Seen in a cross-section of the sleeve 15, the difference in height, i.e., the difference in radius, between the raised and the lowered surface portions 26, 27 lies within the range of about 0.1-2.0 mm, while the width of the raised surface portions 26 suitably lies within the range of about 0.5-5 mm. At the passage of the web 2 through the press nip 4 substantially only the parts of the web that are in contact with the raised surface portions 26 will become compressed in the press nip 4, while the parts of the web in between are left relatively uncompressed.
In the FIGS. 4-7a and 9-10 described below, a number of different embodiments of patterns 25 for the mantle surface 14 of a rigid or flexible sleeve 15 are shown. In the embodiments shown in FIGS. 4-7 the sleeve 15 is impermeable, but as mentioned above it may also be designed as a permeable sleeve 15, for instance by fabricating it as a net or fabric structure, or by the arrangement of through holes 35 (see FIGS. 9 and 10). Consequently, the invention is in no way limited to the illustrated embodiments, but any other configuration of imprinting elements 24 for imprinting of predetermined patterns 25 in the fibrous web 2 according to what is mentioned above falls within the inventive concept.
In FIGS. 4 and 4a there is schematically shown, in top elevation view and crosssection, a detail of a pattern 25 according to a first embodiment, which pattern 25 comprises imprinting elements 24 in the form of a plurality of straight and mutually parallel grooves 28, which divide the mantle surface of the sleeve into elongated, alternately raised and lowered surface portions 26, 27. The surface portions 26, 27 in a cross-section through the sleeve have a flat bottom surface 29 and a flat top surface 30, respectively, between which wall surfaces 31, 32 extend divergently from the bottom surface 29 towards the top surface 30. The inside corners between the bottom surface 29 and the wall surfaces 31 and 32, and the outside corners between the top surface 30 and the wall surfaces 31 and 32, are shown in FIG. 4a as being sharp with no rounding or fillets, but they may instead be designed with a small radius for rounding the corners. In the cross-sectional view shown in FIG. 4a, the width and the difference in height of the two surface portions 26, 27 are illustrated with the markings a, b and c, which widths and differences in height are within the ranges mentioned above. The grooves 28 in the illustrated embodiment extend parallel to the end face of the sleeve in the direction of rotation of the sleeve around its entire circumference in endless rings, but in another embodiment (not shown) they may instead extend at a non-parallel angle to the end face of the sleeve.
In FIGS. 5 end 5 a there is schematically shown, in top elevation view and cross-section, a detail of a pattern 25 according to another embodiment, which pattern 25 comprises imprinting elements 24 similar to the grooves 28 that are shown in the first embodiment, but which differ in that they have wall surfaces 31, 32 that are mutually parallel and extend perpendicularly between the bottom surface 29 and the top surface 30.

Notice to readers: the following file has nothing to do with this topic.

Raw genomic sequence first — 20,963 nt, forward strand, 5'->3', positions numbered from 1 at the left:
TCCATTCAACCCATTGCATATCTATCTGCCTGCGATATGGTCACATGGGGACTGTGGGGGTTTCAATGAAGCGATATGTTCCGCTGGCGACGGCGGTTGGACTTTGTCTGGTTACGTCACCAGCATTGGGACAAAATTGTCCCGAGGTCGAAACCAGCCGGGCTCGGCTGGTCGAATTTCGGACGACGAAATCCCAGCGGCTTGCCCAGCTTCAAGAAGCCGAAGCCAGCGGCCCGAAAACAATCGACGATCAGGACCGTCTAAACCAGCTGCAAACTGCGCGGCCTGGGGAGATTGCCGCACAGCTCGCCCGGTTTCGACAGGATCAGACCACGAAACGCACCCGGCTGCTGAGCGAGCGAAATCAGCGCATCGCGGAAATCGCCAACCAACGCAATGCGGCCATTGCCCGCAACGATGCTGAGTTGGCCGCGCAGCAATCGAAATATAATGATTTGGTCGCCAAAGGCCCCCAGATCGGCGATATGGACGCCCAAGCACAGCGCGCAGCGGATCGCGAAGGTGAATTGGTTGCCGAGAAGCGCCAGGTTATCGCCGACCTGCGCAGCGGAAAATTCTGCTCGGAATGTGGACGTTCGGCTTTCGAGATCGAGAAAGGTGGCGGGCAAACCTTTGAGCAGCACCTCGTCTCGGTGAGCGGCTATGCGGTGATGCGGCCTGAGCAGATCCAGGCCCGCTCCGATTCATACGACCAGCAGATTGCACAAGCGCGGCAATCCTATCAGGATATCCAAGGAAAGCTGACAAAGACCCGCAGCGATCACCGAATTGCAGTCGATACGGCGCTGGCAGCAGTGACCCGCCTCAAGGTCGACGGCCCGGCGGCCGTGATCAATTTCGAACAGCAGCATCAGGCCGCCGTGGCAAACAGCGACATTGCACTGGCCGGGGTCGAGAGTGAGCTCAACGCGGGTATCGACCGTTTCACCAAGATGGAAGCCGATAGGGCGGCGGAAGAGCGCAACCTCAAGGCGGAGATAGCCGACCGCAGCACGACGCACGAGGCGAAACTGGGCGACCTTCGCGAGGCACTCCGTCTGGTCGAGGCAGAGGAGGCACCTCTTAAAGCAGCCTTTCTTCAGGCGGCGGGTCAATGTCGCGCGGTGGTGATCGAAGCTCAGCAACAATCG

In FIGS. 6 and 6a there is schematically shown, in top elevation view and cross-section, a detail of a pattern 25 according to another embodiment, which pattern 25 comprises imprinting elements 24 in the form of grooves 28 similar to the ones that are shown in the first and the second embodiments above, but which differs in having a non-planar bottom surface 29 (see FIG. 6a) and a flat top surface 30 at the raised the surface portions 26 thus formed between the grooves 28.
In FIGS. 7 and 7a there is schematically shown, in top elevation view and cross-section, a detail of a pattern 25 according to another embodiment, which pattern 25 comprises imprinting elements 24 comprising first and second groups of grooves 33, 34 each of which comprises a plurality of grooves 28 that are mutually parallel within the respective group. The first group 33 extends from the first end surface to the second end surface of the sleeve, and the second group 34 extends from the second end surface of the sleeve to the first, and the two groups of grooves 33, 34 cross each other at an angle of between 10° and 170°. Both groups of grooves 33, 34 have a concave bottom surface 29. The two groups of grooves may also, in an unillustrated embodiment, have different angles relative to the sleeve end surfaces in order to avoid the same bands in the clothing being compressed turn after turn.
In FIG. 9 there is schematically shown in perspective view a detail according to a first embodiment of a through-going pattern 25 of a permeable sleeve 15, which pattern 25 comprises imprinting elements 24 comprising substantially circular and through-going holes 35 extending in the thickness direction of the sleeve 15. The holes are arranged at a predetermined mutual spacing, successively in line and preferably at an angle to the direction of rotation of the sleeve 15 diagonally from one end surface of the sleeve 15 to the other. The width of the holes 35, the angle relative to the end surfaces of the sleeve, the mutual spacing between the holes in the line, and the spacing between the lines lie within the ranges mentioned above.
In FIG. 10 there is schematically shown in perspective view a detail according to a second embodiment of a pattern 25 of a permeable sleeve 15, which pattern 25 comprises imprinting elements 24 similar to the holes 35 that are shown in the first the embodiment, but which differ in that they have a rectangular shape.